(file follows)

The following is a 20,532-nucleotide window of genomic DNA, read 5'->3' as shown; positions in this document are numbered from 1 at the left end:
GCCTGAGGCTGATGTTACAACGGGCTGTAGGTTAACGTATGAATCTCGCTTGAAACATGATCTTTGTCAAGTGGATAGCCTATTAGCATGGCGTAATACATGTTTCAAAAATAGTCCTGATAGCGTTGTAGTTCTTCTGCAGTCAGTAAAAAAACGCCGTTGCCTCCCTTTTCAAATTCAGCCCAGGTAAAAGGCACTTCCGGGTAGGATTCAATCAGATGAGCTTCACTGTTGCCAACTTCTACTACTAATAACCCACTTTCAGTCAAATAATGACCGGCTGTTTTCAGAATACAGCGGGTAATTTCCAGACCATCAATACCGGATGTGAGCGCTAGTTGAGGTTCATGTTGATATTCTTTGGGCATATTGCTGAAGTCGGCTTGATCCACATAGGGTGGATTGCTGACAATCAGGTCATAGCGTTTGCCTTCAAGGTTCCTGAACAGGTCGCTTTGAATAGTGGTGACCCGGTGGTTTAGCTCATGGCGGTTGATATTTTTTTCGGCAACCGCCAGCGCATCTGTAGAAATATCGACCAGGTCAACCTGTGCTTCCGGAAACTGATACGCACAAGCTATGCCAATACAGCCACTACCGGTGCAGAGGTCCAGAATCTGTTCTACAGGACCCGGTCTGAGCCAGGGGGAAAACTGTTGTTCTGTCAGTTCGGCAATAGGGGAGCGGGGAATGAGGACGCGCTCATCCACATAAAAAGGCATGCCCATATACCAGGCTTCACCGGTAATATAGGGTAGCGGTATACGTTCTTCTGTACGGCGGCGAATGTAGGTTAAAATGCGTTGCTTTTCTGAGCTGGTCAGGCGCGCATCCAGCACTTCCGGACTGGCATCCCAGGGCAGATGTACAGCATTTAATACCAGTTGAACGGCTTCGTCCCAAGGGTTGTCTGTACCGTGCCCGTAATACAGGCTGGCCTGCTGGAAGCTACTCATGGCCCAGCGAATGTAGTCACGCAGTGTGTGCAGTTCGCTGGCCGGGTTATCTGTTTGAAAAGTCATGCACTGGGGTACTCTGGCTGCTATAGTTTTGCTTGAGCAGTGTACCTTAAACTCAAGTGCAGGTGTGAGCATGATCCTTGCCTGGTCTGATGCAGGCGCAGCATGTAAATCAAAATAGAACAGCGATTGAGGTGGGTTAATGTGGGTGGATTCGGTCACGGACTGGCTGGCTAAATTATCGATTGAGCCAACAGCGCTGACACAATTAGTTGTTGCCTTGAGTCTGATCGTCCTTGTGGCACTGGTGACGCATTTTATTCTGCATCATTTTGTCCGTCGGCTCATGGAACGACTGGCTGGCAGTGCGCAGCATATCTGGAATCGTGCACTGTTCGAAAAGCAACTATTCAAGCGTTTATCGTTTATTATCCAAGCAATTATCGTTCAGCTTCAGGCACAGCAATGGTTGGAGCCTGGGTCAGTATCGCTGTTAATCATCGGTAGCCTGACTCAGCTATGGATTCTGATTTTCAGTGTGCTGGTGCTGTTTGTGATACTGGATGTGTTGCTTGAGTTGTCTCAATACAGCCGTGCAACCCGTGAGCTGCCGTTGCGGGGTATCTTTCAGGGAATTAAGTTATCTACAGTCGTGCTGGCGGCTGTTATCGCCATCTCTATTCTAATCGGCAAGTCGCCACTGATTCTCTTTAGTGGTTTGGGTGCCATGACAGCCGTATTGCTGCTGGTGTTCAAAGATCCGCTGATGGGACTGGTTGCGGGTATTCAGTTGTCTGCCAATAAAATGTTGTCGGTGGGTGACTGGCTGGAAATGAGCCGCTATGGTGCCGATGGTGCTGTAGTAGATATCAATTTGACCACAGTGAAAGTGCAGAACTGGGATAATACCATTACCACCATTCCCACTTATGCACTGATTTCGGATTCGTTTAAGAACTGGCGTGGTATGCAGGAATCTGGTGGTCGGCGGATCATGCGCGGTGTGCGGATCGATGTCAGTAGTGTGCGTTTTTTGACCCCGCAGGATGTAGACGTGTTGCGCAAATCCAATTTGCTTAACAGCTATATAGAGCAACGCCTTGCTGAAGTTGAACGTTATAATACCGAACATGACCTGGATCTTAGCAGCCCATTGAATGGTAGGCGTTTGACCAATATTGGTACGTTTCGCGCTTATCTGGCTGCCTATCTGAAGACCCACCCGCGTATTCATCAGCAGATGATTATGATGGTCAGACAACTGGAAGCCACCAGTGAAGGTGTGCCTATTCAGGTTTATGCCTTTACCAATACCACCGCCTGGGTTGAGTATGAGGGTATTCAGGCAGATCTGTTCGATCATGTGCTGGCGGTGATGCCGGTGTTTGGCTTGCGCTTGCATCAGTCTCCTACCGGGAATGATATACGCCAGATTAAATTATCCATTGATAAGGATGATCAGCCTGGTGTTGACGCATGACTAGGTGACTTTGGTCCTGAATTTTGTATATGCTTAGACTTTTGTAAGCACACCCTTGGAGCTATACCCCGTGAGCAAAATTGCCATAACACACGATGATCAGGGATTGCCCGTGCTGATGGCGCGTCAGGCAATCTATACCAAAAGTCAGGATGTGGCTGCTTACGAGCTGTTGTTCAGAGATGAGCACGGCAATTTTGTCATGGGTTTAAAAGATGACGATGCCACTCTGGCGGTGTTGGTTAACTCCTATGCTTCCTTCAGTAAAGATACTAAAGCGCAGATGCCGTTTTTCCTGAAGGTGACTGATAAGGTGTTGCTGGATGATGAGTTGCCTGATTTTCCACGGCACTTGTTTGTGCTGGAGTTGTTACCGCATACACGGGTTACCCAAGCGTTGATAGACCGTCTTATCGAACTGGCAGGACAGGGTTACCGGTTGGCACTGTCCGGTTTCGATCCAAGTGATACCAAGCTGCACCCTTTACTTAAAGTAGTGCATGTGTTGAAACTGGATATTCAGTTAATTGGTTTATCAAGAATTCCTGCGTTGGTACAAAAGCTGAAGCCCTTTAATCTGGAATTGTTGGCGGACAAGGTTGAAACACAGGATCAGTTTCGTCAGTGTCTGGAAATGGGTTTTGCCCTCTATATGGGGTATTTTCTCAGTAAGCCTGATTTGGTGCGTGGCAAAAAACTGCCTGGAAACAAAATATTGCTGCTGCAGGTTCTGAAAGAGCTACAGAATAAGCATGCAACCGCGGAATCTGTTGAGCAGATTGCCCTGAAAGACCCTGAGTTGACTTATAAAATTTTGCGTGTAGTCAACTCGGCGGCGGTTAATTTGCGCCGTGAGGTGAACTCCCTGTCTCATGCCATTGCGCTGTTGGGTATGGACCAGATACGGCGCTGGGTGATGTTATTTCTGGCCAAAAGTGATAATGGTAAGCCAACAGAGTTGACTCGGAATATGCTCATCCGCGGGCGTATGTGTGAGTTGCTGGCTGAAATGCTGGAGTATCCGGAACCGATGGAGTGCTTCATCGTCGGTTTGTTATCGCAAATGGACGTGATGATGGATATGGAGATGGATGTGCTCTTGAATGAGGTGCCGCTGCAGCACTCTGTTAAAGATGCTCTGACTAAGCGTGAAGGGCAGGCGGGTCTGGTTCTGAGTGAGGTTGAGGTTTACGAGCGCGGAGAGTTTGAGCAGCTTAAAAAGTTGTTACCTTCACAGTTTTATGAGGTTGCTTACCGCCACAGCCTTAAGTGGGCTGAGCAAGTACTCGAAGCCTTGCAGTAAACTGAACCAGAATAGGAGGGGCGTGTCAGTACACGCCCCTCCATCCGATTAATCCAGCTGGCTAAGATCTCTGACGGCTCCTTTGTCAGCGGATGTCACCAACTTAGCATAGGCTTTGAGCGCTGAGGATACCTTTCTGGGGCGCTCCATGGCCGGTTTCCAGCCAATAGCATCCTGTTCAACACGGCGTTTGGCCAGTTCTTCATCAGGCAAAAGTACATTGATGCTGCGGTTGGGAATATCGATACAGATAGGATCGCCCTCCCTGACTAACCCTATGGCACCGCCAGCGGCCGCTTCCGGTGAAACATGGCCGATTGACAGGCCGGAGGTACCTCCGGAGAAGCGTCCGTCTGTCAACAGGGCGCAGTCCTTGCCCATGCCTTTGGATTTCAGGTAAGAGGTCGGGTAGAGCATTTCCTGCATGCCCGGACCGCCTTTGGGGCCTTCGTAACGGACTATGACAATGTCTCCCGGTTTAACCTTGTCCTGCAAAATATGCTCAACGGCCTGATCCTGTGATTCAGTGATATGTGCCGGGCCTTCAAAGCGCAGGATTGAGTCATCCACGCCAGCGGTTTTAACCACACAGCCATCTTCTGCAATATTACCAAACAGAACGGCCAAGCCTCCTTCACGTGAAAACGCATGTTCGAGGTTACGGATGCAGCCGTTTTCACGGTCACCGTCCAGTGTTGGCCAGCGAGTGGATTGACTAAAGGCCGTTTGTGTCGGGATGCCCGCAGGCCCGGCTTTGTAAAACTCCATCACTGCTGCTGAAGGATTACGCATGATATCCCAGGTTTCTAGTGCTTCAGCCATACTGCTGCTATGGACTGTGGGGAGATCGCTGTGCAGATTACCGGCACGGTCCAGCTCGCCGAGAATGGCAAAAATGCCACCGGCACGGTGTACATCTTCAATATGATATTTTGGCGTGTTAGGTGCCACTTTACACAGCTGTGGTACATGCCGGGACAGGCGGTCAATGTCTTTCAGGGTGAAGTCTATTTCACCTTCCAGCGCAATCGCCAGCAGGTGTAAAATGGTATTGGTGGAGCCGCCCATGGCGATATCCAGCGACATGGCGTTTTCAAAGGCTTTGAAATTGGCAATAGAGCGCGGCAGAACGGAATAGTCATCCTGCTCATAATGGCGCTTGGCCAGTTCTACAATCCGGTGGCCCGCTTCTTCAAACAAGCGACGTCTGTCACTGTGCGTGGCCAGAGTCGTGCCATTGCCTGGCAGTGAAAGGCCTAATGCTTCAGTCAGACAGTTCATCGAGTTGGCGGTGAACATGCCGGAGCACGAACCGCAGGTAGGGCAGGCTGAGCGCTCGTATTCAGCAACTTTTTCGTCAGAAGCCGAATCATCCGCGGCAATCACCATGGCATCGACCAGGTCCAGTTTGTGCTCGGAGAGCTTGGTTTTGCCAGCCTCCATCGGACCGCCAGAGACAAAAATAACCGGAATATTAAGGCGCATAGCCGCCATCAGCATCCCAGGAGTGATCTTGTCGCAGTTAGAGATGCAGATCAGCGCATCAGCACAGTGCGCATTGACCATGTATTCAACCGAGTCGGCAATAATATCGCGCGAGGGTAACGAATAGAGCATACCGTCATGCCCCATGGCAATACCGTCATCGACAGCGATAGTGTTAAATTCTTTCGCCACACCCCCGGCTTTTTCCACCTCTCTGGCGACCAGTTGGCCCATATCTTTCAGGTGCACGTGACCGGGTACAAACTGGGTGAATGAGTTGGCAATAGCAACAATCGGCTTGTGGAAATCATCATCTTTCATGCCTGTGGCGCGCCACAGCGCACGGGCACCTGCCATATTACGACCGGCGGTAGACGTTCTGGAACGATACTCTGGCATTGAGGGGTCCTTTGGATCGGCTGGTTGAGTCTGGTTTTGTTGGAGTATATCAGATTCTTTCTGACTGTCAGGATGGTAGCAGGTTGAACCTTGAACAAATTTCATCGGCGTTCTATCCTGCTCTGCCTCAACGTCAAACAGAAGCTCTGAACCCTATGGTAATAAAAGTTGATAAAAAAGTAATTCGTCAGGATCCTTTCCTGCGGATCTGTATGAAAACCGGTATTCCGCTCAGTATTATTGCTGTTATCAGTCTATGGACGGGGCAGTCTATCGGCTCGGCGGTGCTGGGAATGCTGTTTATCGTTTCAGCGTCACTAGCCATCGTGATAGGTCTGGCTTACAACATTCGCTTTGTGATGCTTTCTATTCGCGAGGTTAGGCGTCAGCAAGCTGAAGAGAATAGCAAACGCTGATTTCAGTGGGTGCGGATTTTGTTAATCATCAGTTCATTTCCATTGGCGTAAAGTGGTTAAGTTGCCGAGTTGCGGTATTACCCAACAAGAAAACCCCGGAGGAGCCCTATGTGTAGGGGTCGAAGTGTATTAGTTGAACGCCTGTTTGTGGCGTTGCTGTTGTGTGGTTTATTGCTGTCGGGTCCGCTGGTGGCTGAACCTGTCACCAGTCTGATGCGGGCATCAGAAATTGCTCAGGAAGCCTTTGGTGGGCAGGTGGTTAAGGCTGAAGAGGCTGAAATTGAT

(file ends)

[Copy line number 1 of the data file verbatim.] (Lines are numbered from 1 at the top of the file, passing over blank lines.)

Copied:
The following is a 20,532-nucleotide window of genomic DNA, read 5'->3' as shown; positions in this document are numbered from 1 at the left end: